But not everything that the creators have changed works well. One trait that this new Batman shows that is really annoying is a propensity for internal monologue—we get to hear his thoughts on a variety of subjects. This is generally outside the structure of current American animation, and if it is used, it is generally only for effect, but this show seems to rely on it. What's worse, it's not handled well, feeling horribly clunky and even condescending to the viewer, not really disguising that it is a crutch for a story where the characters actions can't be shown so much as explained. It also assumes the viewer can't figure out what's happening without the aid, which is not an admission a good storyteller should ever want to make. In some ways, it would have made more sense for The Animated Series to use the monologue, since Batman is most often alone in that series. But especially in this case, where he is almost always on screen with a partner, the internal monologue is just a distraction.

The other weakness is distressing, given it is one of the main points of continuity between this show and the ones that went before. Animated DC shows have had brilliant voice casting, led by voice director Andrea Romano. It was she who picked Kevin Conroy for Batman and Clancy Brown for Lex Luthor. And her selections over the years have been nearly flawless; I honestly can't remember a voice that just did not feel appropriate for the character being portrayed…I mean Efrem Zimbalist as Alfred is just brilliant. But The Brave and the Bold isn't nearly so good mostly because the voices aren't as distinctive. For isntance, Aquaman is just horrible. Arguably, the writing of Aquaman is pretty bad as well and Romano is just finding a voice to match the persona that the creators asked for. As he is written in the show, Aquaman is a pompous blowhard, not interested in doing good for the sake of good but rather for the adventure associated with the fight…and the legends that will follow. He is not very smart—on the verge of being stupid. The sad part is that the brilliant John Di Maggio plays Aquaman and plays him even more over the top. Again, this may be the choice of the creators, but it makes the episodes with Aquaman decidedly hard to watch. And Di Maggio is a bright star in animation right now, up there with Billy West. Another example is using Will Friedle as Blue Beetle. Again, Friedle has a lot of experience, giving the Terry McGiniss in Batman Beyond a voice that can be remembered outside the TV show. But Jaime Reyes is so whitebread it's easy to imagine he isn't Hispanic at all, which goes against everything t he character is supposed to be about. Even Tom Kenny, the voice of SpongeBob Squarepoints, falls short as Plastic Man.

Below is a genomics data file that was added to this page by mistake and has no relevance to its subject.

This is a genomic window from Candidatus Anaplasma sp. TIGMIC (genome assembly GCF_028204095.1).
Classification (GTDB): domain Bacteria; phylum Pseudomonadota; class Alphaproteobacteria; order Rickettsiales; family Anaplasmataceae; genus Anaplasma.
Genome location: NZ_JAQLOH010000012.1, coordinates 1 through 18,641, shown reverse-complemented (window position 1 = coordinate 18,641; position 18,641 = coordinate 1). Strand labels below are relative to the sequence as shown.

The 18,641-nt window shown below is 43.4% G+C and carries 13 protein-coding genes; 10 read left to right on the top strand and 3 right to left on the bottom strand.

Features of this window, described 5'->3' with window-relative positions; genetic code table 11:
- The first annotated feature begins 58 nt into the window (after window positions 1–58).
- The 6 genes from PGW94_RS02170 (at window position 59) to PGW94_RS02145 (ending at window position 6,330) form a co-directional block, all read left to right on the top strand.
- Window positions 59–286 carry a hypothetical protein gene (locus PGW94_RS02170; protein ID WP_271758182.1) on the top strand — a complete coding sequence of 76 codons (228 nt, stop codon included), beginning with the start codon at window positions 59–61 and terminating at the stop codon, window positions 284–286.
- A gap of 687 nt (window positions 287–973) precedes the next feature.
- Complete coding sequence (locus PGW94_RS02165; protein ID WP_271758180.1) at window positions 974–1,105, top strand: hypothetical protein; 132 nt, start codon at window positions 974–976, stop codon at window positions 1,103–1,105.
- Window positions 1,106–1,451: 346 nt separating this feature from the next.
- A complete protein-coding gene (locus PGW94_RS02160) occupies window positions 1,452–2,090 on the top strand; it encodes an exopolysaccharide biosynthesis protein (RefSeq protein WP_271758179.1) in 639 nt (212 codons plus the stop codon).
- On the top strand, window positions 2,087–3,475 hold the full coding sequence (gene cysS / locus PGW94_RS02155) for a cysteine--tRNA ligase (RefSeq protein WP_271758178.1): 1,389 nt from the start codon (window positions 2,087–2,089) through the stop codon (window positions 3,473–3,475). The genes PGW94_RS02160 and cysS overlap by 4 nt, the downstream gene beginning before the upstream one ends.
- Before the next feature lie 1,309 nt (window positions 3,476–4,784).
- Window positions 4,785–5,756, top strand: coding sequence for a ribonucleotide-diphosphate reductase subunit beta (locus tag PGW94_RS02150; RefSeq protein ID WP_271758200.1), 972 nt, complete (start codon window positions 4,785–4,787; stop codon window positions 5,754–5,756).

One saving grace for the show is the use of a wide range of characters. Already we've seen Gentleman Ghost, Despero and Chemo as villains, and heroes such as B'wana Beast, Dr. Fate and Elongated Man. That alone is pretty much worth the price of admission. I'll definitely be looking forward to the second season, but I really hope that the voices get better, or that the creators allow the actors to play a bigger part in making the characters to stand out.